3. Investors MUST correctly and appropriately complete Treasury Bills application form available at the Central Bank of Kenya head office Nairobi or any of its branches in Eldoret, Kisumu and Mombasa.
  4. The duly completed application form must be submitted to Central Bank (or branches) on or before 2.00pm on Thursdays.
  5. Investors may place their application either as competitive or non-competitive (average) bids. Competitive bidders MUST indicate the desired price/yield and usually understand the movements in interest rates and market conditions. However, such bids may either be accepted or rejected depending on interest rates and liquidity levels. Non-competitive bidders on the other hand only indicate ‘Average’ or ‘Non-Competitive’ in the place of offer price per Ksh 100 in the application forms. Since this category is a price-taker of market outcome (successful weighted average rate), their placement is guaranteed. However, maximum amount one can invest per CDS account per issue/tenor is Ksh 10,000,000.
  6. Application forms should be deposited in the blue tender boxes marked “Treasury bills” at any branch of Central Bank by 2.00p.m on Thursdays.

for more information.

The bond market turnover increased from Kshs 110 billion in 2009 to over Kshs 480 billion in 2010. Consequently, the bond turnover as a ratio of GDP has increased substantially from 5 percent in 2009 to 17.5 percent in 2010. This is a clear demonstration that our capital market has high potential to support the financing needed to boost our investments.



Posted by on May 18, 2011 in Financial


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21 responses to “The advantages of investing in bonds.

  1. John

    June 18, 2013 at 6:48 pm


    Please could you provide instructions on how to purchase bonds on the secondary market? For example if I want to purchase the infrastructure bonds that were issued in 2009, 2010 and 2011, how do I buy them on the secondary market via the NSE?

    Thank you,


    • whesongerwealth

      August 26, 2013 at 6:09 am

      Hi John,

      That is a great Move. Kindly visit your broker(a member of NSE) to get first hand information on how and when to do the investment.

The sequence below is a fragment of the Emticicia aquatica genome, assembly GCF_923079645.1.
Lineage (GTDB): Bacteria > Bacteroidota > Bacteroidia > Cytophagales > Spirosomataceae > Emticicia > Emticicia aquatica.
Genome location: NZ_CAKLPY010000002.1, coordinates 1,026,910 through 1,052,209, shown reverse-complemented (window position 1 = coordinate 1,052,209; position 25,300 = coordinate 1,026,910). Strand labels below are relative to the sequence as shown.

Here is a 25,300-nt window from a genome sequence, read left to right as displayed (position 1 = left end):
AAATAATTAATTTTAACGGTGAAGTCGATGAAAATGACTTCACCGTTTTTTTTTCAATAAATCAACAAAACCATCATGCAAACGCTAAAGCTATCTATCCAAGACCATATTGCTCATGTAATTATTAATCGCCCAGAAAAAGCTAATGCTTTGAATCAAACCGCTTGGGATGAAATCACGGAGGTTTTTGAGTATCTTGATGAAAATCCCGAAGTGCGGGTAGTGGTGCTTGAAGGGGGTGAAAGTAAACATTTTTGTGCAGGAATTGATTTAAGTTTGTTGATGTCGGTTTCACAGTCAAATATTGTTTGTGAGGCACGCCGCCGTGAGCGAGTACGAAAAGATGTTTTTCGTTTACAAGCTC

And for which security to purchase Central Bank Of Kenya do advertise in the dailies the available bond or treasury bills on sale.
      Check out Reliable Securities Ltd (Old Mutual Securities Ltd) along kimathi street,IPS Bldg 6th Flr
      Dyer an byer investment bank.
      Africa alliance
      Are among the investment brokers you can pay a visit.

  2. EK Voetbal

    May 28, 2012 at 9:54 am

    This is a great blog!!! I like your article very much and I’ll subscripe to it if you post more articles like this! Do you like EK Finale or do you wanna know the EK Uitslagen take a look on my profile!

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    May 20, 2012 at 9:35 am

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  4. shah javin

    June 15, 2011 at 7:33 am

    The CBK is busy advertising new issues of bills and bonds. How can one go about to invest in bonds.

    • whesongerwealth

      November 23, 2011 at 12:10 pm

      Currently smart investors have put their savings into the treasury bills. currently their are a number of issues on offer check them out at cbk

  5. evans

    June 15, 2011 at 7:16 am

    CBK has issued more securities… TBILLS and BONDS

    • whesongerwealth

      November 23, 2011 at 12:11 pm

      Go for them

      • kavita cleopas

        April 18, 2012 at 9:34 am

        this seems the better way out

        • whesongerwealth

          May 14, 2012 at 6:22 am

          hawayu where are investing currently

        • whesongerwealth

          May 17, 2012 at 7:06 am

          Yap. you can never be sure with the investment strategy

  6. Angela Banning

    May 30, 2011 at 2:43 am

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  7. test blast

    May 22, 2011 at 5:28 am

    Gonna be giving Bonds a Test soon

  8. Moses

    May 21, 2011 at 9:54 am

    brokers and our investment bankers have made trading bonds on NSE a nightmare for individual investors preferring corporate investors yet more money can only come to the bourse through the inclusion of individual investors as was the case with safaricom IPO. otherwise thanks i have learnt.

    • whesongerwealth

      May 21, 2011 at 10:10 am

      @moses we cant entirely blame the our financial advisors on the same. kenyans uptake of bonds issues is picking up.

    • richards

      June 13, 2011 at 7:55 am

      safaricom IPO was the biggest openner of the NSE

  9. Naomi

    May 20, 2011 at 12:08 pm

    Whesongerwealth, keep up the good work, you are a blessing to the many that require the knowledge that they so need and you are providing in details…big up

    • whesongerwealth

      May 21, 2011 at 10:19 am

      just sharing to them what the society demands we know. we all have something to teach someone else

  10. MARCY

    May 18, 2011 at 2:31 pm

    Good post in fact kenya in east africa has made good strides

    • whesongerwealth

      May 18, 2011 at 3:15 pm

      Though not many kenyans do trade in bonds they’re traded by the institutional investors